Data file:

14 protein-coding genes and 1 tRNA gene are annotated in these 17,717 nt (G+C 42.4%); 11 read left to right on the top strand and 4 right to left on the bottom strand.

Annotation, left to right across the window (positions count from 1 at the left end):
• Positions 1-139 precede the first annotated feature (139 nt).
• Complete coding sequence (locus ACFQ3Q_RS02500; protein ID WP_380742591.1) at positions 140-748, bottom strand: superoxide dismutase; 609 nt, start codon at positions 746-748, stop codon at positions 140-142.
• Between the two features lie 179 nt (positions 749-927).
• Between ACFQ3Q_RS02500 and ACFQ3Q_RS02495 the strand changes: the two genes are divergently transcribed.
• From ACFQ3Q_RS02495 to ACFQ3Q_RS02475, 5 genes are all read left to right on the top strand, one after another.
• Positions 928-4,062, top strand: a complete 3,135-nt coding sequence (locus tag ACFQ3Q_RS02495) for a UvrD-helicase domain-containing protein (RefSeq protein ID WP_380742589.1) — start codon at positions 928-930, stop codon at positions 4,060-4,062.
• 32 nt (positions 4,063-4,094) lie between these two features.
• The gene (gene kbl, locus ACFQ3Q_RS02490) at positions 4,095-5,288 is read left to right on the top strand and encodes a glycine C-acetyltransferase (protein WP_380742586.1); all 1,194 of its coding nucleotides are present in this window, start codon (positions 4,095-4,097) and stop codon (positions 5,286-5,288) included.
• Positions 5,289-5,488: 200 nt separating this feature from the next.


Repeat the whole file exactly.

14 protein-coding genes and 1 tRNA gene are annotated in these 17,717 nt (G+C 42.4%); 11 read left to right on the top strand and 4 right to left on the bottom strand.

Annotation, left to right across the window (positions count from 1 at the left end):
• Positions 1-139 precede the first annotated feature (139 nt).
• Complete coding sequence (locus ACFQ3Q_RS02500; protein ID WP_380742591.1) at positions 140-748, bottom strand: superoxide dismutase; 609 nt, start codon at positions 746-748, stop codon at positions 140-142.
• Between the two features lie 179 nt (positions 749-927).
• Between ACFQ3Q_RS02500 and ACFQ3Q_RS02495 the strand changes: the two genes are divergently transcribed.
• From ACFQ3Q_RS02495 to ACFQ3Q_RS02475, 5 genes are all read left to right on the top strand, one after another.
• Positions 928-4,062, top strand: a complete 3,135-nt coding sequence (locus tag ACFQ3Q_RS02495) for a UvrD-helicase domain-containing protein (RefSeq protein ID WP_380742589.1) — start codon at positions 928-930, stop codon at positions 4,060-4,062.
• 32 nt (positions 4,063-4,094) lie between these two features.
• The gene (gene kbl, locus ACFQ3Q_RS02490) at positions 4,095-5,288 is read left to right on the top strand and encodes a glycine C-acetyltransferase (protein WP_380742586.1); all 1,194 of its coding nucleotides are present in this window, start codon (positions 4,095-4,097) and stop codon (positions 5,286-5,288) included.
• Positions 5,289-5,488: 200 nt separating this feature from the next.